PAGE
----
Chris Rock and Nicole Kidman Rate the artists who inspired them.
Variety is doing an excellent series called “Actors on Actors” in which two famous people zoom in and talk about Hollywood. I really enjoyed this series, and there is something valuable to learn from each conversation. In one of their most recent issues, Chris Rock and Nicole Kidman sit down for a chat.
Topics range from risk taking to TV versus film to other great artists like Aaron Sorkin. I loved a Kidman quote about taking risks in their career.
She said, “I have a feeling that people who are incredibly critical actually have a very difficult time to do something. You are deeply critical of everything; You set the bar so high – you will never achieve it yourself. And I have such friends who analyze, destroy, destroy and like very few things … to do very little.”
Check out the whole conversation below.
They also discussed Kidman’s new film, the Sorkin film Be the Ricardoswho follows Lucille Ball and Desi Arnaz in creating their landmark TV show, I love lucy.
Talking about Ball, Kidman said, “She was a trailblazer. She started her production company. Desi was Cuban and she had to fight to get him on the show. They just had so many things in their marriage that are so relevant today, and what they have to do with everything that artists do, where you go up against big corporations. And you think: ‘No, that’s art.’ ”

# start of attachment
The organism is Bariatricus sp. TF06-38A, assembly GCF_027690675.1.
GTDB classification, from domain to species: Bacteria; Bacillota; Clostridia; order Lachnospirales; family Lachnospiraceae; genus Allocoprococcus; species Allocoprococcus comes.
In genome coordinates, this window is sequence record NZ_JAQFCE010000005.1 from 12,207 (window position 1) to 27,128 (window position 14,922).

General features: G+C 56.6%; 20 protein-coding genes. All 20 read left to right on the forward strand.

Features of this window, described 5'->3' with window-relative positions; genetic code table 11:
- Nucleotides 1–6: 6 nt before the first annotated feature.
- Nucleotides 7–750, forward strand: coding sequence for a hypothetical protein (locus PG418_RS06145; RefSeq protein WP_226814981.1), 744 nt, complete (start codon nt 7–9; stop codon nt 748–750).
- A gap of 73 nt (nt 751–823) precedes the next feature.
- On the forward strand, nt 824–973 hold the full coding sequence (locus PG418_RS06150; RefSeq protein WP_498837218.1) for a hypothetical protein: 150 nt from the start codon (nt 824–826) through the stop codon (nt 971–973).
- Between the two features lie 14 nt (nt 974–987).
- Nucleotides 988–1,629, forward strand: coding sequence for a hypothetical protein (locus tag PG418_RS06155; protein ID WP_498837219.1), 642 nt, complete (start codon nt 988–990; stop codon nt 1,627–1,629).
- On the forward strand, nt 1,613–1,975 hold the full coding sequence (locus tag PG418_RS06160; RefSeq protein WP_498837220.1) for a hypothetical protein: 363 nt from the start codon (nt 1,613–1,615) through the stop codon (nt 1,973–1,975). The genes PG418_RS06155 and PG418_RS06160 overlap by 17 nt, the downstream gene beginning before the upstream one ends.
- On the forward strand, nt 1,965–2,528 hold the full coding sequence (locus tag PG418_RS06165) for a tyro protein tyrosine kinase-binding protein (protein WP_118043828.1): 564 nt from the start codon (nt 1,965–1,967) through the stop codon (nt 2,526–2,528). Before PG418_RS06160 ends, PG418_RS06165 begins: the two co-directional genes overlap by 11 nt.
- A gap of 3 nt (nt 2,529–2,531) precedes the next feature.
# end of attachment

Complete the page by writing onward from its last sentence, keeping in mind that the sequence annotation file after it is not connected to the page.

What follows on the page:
Rock listened to this thoughtfully, then talked about his own upbringing and the women in his life who helped shape his career. People like his mom and then comedy bookers who believed in him and other comedians who taught him.
Rock said: “When I started out as a comedian, Joy Behar and Susie Essman took me under their wing. I was just always around these powerful women. I mean, even in comedy, the clubs were run by women. “
In addition, Rock talked about how he was one Politics on the set, saying “I fired people because they couldn’t listen to a woman. I thought, ‘How come he doesn’t …?’ And then I realize: ‘Oh’. “
Rock later expanded on that idea, saying, “Let’s not downplay the fact [of] how hard it must have been to be a woman at the time. Not him. I’m the boss. ‘”He added: “Everyone is talking about Stand-up being a boys’ club, but Stand-up has been run by many women for many years. It’s Estee now, too [Adoram] at the Comedy Cellar in New York. Many powerful women who were in charge. ”
This deep respect that the actors had for one another and for the women in their lives and for the pioneers in Hollywood was palpable. I found the whole conversation really enlightening for her career and made her the people sitting in front of us today.
What did you take away from the conversation?
Let me know in the comments.